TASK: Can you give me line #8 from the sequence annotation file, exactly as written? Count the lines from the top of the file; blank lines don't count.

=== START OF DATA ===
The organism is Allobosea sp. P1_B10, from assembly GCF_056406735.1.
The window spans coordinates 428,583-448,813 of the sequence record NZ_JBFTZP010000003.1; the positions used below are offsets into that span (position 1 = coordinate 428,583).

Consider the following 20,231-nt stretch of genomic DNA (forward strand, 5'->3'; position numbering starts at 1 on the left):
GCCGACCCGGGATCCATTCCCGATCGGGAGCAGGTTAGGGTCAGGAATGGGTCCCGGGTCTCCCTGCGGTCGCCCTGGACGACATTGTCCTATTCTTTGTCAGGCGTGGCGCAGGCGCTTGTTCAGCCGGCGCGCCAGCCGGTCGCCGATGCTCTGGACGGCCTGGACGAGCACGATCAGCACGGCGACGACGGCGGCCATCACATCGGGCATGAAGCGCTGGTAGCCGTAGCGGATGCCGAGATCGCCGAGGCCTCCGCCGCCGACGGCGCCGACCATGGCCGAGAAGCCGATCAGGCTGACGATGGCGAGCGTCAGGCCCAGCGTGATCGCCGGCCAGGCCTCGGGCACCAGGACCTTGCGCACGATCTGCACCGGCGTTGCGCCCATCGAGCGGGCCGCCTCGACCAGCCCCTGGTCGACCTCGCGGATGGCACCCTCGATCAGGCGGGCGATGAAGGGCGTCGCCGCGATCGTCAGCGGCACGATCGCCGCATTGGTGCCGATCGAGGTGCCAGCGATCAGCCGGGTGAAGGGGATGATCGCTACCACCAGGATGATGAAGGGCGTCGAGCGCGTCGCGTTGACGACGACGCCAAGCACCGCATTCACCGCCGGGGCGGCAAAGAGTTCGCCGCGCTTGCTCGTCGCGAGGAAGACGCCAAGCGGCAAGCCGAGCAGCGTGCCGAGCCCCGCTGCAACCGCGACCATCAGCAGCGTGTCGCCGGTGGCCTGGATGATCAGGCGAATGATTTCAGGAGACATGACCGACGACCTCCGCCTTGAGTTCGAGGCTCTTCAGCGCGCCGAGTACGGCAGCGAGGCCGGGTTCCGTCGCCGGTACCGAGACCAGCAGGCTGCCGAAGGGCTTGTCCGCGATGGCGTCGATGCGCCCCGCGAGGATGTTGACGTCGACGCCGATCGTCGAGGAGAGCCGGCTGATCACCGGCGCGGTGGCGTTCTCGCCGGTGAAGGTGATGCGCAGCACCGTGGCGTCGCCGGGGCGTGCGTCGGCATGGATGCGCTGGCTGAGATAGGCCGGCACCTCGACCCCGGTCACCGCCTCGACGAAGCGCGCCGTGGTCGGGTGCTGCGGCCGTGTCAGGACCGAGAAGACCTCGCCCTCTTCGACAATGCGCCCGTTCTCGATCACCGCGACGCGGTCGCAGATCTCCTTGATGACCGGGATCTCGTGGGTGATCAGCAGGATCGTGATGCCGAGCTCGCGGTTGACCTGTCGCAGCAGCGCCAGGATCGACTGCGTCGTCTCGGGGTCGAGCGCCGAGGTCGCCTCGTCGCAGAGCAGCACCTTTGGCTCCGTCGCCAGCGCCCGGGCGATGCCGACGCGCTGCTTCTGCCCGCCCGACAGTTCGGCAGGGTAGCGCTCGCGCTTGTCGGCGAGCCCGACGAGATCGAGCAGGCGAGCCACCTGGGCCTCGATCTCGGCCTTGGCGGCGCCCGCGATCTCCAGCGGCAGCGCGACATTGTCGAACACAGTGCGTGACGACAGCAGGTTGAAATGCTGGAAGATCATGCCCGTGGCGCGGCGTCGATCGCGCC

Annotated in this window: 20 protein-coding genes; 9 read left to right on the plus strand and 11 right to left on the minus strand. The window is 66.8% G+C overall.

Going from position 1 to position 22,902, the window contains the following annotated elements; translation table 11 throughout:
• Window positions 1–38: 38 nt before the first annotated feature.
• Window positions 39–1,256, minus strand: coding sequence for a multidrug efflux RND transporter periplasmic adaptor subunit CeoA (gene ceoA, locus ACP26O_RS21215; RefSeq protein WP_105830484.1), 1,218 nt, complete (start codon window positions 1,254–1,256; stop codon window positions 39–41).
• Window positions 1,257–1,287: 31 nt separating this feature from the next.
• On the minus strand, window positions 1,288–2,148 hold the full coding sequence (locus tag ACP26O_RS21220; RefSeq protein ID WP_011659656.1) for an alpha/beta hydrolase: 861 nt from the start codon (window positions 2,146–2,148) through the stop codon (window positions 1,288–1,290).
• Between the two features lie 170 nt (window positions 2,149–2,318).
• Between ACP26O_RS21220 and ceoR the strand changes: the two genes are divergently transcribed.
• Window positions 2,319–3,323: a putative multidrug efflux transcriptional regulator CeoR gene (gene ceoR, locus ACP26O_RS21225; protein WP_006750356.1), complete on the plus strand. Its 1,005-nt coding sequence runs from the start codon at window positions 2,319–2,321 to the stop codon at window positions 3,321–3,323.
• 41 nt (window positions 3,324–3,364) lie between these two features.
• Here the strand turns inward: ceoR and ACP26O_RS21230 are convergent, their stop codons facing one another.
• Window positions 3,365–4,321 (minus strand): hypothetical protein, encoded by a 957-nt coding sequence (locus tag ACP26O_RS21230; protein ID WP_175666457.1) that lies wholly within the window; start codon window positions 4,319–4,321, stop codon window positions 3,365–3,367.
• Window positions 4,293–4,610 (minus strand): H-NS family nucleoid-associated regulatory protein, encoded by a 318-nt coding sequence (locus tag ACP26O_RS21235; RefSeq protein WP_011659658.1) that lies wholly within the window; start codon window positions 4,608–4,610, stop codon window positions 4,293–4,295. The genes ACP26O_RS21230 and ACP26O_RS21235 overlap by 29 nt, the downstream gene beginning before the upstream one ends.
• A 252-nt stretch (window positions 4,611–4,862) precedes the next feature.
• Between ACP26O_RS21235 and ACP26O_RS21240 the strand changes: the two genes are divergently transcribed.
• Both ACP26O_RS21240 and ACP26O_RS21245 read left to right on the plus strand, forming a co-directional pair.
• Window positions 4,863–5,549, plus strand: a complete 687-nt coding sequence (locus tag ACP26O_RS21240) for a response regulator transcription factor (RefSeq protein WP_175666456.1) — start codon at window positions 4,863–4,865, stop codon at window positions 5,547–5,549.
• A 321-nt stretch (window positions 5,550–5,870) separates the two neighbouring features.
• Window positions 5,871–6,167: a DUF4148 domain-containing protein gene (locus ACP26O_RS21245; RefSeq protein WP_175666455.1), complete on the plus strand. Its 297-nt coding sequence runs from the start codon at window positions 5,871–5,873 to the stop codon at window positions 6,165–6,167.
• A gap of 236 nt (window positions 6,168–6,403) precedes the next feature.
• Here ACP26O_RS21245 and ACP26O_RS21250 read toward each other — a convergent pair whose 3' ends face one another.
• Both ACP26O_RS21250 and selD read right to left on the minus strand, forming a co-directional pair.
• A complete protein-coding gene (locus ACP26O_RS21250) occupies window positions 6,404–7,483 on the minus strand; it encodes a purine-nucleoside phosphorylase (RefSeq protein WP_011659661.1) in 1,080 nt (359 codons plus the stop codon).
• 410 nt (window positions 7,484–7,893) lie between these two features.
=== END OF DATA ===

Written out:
• Window positions 39–1,256, minus strand: coding sequence for a multidrug efflux RND transporter periplasmic adaptor subunit CeoA (gene ceoA, locus ACP26O_RS21215; RefSeq protein WP_105830484.1), 1,218 nt, complete (start codon window positions 1,254–1,256; stop codon window positions 39–41).